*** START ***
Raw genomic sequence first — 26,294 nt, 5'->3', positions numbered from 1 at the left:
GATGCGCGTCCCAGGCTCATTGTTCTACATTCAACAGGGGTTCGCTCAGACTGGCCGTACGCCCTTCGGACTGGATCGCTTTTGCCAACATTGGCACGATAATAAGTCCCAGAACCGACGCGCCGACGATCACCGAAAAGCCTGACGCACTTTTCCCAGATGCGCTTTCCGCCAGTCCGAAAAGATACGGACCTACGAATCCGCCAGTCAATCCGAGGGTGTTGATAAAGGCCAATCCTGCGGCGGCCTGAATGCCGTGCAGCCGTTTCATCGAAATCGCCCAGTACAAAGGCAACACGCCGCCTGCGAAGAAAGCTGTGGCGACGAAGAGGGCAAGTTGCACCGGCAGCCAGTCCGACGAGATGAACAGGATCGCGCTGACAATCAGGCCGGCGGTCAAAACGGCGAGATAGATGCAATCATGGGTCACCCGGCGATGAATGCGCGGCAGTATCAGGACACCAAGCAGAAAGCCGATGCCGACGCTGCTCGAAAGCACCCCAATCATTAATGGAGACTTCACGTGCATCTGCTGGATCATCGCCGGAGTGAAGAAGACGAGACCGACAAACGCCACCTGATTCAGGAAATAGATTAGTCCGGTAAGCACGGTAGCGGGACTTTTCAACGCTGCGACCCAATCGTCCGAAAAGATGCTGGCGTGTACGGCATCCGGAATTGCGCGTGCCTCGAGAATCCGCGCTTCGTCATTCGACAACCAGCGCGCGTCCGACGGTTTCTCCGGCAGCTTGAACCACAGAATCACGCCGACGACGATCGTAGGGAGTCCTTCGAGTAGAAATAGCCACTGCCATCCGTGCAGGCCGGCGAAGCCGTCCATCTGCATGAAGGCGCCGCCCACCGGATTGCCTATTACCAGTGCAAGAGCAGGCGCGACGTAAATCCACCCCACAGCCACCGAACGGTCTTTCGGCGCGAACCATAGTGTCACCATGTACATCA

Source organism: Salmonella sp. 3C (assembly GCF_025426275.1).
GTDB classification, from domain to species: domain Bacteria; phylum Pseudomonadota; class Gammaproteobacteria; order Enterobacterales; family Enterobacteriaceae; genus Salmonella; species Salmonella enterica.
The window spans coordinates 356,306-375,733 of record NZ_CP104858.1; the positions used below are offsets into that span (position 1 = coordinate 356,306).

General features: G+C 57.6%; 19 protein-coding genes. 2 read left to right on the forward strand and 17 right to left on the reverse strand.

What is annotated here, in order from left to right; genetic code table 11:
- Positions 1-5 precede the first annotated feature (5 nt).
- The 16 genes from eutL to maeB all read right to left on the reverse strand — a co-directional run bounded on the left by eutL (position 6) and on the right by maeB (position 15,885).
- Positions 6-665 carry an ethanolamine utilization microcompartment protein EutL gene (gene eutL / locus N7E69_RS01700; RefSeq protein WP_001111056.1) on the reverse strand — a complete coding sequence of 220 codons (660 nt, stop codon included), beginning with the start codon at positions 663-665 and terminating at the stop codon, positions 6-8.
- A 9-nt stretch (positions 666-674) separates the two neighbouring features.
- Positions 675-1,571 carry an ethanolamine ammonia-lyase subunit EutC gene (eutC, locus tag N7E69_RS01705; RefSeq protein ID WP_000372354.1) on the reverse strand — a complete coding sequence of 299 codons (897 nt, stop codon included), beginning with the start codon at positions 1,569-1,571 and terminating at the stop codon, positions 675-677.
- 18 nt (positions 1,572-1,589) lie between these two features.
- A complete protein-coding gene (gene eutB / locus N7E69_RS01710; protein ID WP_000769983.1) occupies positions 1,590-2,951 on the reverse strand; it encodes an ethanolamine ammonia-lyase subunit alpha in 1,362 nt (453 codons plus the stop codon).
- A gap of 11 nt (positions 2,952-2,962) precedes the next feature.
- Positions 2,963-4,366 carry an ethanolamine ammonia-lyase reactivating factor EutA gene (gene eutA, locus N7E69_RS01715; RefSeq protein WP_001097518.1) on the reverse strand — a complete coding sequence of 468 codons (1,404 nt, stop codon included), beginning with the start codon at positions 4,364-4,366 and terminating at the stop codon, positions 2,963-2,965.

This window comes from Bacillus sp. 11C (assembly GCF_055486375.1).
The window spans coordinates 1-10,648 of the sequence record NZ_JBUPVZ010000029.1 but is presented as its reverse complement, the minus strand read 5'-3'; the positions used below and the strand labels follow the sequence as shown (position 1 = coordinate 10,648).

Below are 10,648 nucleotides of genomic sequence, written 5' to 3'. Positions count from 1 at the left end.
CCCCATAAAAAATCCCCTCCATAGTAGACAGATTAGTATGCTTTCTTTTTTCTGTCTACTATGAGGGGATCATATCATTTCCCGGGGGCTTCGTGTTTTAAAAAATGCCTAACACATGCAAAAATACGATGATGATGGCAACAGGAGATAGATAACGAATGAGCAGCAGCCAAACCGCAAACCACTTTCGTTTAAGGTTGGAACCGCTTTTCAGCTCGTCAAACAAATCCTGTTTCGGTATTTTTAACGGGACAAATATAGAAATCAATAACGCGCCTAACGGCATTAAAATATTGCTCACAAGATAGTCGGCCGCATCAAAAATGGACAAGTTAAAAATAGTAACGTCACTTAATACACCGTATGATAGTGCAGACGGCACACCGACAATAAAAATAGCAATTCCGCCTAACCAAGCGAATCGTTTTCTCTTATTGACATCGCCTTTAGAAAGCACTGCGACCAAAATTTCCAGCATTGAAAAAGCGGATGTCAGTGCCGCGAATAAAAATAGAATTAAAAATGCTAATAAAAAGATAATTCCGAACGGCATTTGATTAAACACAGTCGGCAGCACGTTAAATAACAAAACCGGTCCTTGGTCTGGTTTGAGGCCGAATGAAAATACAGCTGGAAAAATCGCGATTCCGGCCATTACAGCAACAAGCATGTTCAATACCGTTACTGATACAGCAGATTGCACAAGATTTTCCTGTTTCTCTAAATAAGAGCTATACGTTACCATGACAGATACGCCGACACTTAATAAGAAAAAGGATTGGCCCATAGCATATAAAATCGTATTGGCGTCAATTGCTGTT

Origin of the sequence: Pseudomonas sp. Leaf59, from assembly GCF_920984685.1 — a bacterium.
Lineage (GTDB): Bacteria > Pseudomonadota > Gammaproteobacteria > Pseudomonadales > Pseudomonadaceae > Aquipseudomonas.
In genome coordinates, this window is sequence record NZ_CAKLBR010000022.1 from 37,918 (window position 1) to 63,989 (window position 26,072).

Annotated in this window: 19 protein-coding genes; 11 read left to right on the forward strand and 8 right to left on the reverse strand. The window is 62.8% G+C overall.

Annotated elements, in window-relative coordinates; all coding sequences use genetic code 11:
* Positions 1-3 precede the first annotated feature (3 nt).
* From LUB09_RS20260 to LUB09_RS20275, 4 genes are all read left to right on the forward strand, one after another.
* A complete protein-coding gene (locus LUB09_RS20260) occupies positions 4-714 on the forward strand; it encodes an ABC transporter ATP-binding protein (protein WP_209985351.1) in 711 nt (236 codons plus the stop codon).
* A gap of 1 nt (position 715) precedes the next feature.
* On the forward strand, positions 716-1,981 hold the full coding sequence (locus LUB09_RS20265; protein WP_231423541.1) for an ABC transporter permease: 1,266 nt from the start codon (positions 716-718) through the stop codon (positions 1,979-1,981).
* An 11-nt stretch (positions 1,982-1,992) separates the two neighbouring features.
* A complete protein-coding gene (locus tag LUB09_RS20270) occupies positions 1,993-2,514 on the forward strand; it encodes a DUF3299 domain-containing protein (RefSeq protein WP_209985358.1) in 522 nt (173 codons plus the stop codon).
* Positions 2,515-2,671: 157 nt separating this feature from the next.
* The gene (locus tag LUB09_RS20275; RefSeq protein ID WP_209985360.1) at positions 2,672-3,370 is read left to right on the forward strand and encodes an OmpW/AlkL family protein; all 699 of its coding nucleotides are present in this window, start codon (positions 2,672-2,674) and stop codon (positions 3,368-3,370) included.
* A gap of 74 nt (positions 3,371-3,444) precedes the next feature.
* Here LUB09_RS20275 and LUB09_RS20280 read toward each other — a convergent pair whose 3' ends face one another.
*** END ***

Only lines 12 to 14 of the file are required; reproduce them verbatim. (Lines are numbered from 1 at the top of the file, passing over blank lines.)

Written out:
- Positions 675-1,571 carry an ethanolamine ammonia-lyase subunit EutC gene (eutC, locus tag N7E69_RS01705; RefSeq protein ID WP_000372354.1) on the reverse strand — a complete coding sequence of 299 codons (897 nt, stop codon included), beginning with the start codon at positions 1,569-1,571 and terminating at the stop codon, positions 675-677.
- 18 nt (positions 1,572-1,589) lie between these two features.
- A complete protein-coding gene (gene eutB / locus N7E69_RS01710; protein ID WP_000769983.1) occupies positions 1,590-2,951 on the reverse strand; it encodes an ethanolamine ammonia-lyase subunit alpha in 1,362 nt (453 codons plus the stop codon).